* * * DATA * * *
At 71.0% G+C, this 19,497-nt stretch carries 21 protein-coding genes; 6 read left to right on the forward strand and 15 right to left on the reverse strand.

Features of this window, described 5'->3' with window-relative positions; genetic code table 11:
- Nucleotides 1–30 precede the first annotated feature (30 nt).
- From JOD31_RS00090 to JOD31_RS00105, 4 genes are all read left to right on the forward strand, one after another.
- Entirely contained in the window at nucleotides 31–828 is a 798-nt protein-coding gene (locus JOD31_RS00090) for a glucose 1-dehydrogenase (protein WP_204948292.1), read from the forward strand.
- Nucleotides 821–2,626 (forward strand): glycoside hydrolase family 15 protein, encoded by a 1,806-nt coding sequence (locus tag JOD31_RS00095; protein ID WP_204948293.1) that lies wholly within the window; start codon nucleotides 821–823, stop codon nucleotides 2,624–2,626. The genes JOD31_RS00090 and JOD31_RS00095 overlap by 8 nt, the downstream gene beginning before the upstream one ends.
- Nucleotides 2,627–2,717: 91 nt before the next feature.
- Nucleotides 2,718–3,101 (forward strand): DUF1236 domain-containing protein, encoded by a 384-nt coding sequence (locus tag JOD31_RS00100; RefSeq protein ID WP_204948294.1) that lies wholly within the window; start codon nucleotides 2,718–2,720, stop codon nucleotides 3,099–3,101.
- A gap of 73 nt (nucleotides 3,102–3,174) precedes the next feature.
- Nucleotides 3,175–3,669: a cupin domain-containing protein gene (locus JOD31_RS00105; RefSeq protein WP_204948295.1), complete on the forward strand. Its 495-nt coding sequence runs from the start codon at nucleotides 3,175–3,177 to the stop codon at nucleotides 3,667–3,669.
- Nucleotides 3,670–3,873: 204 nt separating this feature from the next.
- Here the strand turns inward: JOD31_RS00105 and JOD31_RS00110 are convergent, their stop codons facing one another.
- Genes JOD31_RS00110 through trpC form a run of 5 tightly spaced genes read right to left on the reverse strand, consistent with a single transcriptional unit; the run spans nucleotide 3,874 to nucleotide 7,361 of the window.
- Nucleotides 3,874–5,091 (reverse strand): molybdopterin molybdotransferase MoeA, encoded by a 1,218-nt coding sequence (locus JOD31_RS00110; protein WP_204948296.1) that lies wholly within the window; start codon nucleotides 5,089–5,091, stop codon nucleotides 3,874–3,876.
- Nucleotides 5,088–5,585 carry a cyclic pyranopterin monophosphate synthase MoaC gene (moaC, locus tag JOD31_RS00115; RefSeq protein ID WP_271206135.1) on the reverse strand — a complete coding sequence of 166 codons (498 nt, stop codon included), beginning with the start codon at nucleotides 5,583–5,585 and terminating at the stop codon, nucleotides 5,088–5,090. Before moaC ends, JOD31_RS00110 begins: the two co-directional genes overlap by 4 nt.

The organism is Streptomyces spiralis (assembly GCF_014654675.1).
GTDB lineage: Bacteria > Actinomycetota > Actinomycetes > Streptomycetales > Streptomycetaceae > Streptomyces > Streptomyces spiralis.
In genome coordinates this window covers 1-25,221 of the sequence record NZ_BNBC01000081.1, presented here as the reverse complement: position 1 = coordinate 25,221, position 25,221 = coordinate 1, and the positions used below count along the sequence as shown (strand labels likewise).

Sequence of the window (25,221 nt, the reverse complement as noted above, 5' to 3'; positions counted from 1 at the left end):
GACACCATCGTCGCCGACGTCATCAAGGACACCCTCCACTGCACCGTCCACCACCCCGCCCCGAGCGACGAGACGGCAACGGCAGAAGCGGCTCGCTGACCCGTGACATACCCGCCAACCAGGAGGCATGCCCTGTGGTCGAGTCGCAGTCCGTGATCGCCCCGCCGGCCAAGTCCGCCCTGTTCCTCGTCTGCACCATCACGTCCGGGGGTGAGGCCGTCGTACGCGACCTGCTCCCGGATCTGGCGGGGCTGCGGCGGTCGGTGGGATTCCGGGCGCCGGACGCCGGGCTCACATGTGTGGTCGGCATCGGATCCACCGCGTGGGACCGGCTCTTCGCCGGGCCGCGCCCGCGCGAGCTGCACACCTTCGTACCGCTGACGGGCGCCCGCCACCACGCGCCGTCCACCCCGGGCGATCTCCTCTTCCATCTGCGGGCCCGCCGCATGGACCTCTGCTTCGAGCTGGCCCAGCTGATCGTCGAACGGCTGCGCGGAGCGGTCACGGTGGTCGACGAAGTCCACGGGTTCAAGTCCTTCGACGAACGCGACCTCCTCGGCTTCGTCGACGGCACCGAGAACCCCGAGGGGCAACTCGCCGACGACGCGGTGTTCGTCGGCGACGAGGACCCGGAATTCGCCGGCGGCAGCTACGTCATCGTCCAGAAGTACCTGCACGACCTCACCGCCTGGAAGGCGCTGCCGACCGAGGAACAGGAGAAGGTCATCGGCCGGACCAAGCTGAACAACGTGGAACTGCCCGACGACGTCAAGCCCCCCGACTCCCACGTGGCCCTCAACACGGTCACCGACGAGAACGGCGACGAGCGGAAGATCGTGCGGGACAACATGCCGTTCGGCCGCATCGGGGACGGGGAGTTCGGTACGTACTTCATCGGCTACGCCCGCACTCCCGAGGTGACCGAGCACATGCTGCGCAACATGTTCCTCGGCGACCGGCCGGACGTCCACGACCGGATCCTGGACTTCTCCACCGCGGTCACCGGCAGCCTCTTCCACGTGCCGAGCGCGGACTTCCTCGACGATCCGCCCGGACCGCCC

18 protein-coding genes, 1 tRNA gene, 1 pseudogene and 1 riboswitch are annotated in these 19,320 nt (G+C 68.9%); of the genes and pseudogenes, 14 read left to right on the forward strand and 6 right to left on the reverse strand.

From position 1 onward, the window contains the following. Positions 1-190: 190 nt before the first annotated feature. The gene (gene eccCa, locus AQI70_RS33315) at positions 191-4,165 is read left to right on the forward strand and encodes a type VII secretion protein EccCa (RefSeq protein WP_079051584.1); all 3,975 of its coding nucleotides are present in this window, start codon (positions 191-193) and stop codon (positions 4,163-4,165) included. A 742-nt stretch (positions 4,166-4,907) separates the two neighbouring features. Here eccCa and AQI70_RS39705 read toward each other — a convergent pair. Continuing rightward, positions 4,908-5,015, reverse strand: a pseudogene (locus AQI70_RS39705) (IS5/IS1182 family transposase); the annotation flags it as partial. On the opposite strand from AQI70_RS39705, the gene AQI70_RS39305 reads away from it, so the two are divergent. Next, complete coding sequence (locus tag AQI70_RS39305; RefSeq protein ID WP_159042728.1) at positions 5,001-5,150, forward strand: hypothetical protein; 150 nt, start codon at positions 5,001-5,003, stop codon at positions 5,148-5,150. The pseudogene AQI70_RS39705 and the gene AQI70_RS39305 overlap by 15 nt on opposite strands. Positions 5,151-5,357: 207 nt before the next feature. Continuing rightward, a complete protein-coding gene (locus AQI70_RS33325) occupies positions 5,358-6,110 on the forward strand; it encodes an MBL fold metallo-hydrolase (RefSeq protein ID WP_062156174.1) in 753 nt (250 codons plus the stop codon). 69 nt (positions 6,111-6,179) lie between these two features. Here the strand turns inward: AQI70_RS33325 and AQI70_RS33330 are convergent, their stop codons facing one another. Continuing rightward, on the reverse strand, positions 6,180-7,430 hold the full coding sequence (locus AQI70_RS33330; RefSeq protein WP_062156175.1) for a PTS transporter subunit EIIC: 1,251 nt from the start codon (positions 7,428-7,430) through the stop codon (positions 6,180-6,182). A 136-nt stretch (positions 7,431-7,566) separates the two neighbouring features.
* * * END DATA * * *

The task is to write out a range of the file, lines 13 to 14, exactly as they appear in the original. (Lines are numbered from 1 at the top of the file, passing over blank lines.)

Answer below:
- Genes JOD31_RS00110 through trpC form a run of 5 tightly spaced genes read right to left on the reverse strand, consistent with a single transcriptional unit; the run spans nucleotide 3,874 to nucleotide 7,361 of the window.
- Nucleotides 3,874–5,091 (reverse strand): molybdopterin molybdotransferase MoeA, encoded by a 1,218-nt coding sequence (locus JOD31_RS00110; protein WP_204948296.1) that lies wholly within the window; start codon nucleotides 5,089–5,091, stop codon nucleotides 3,874–3,876.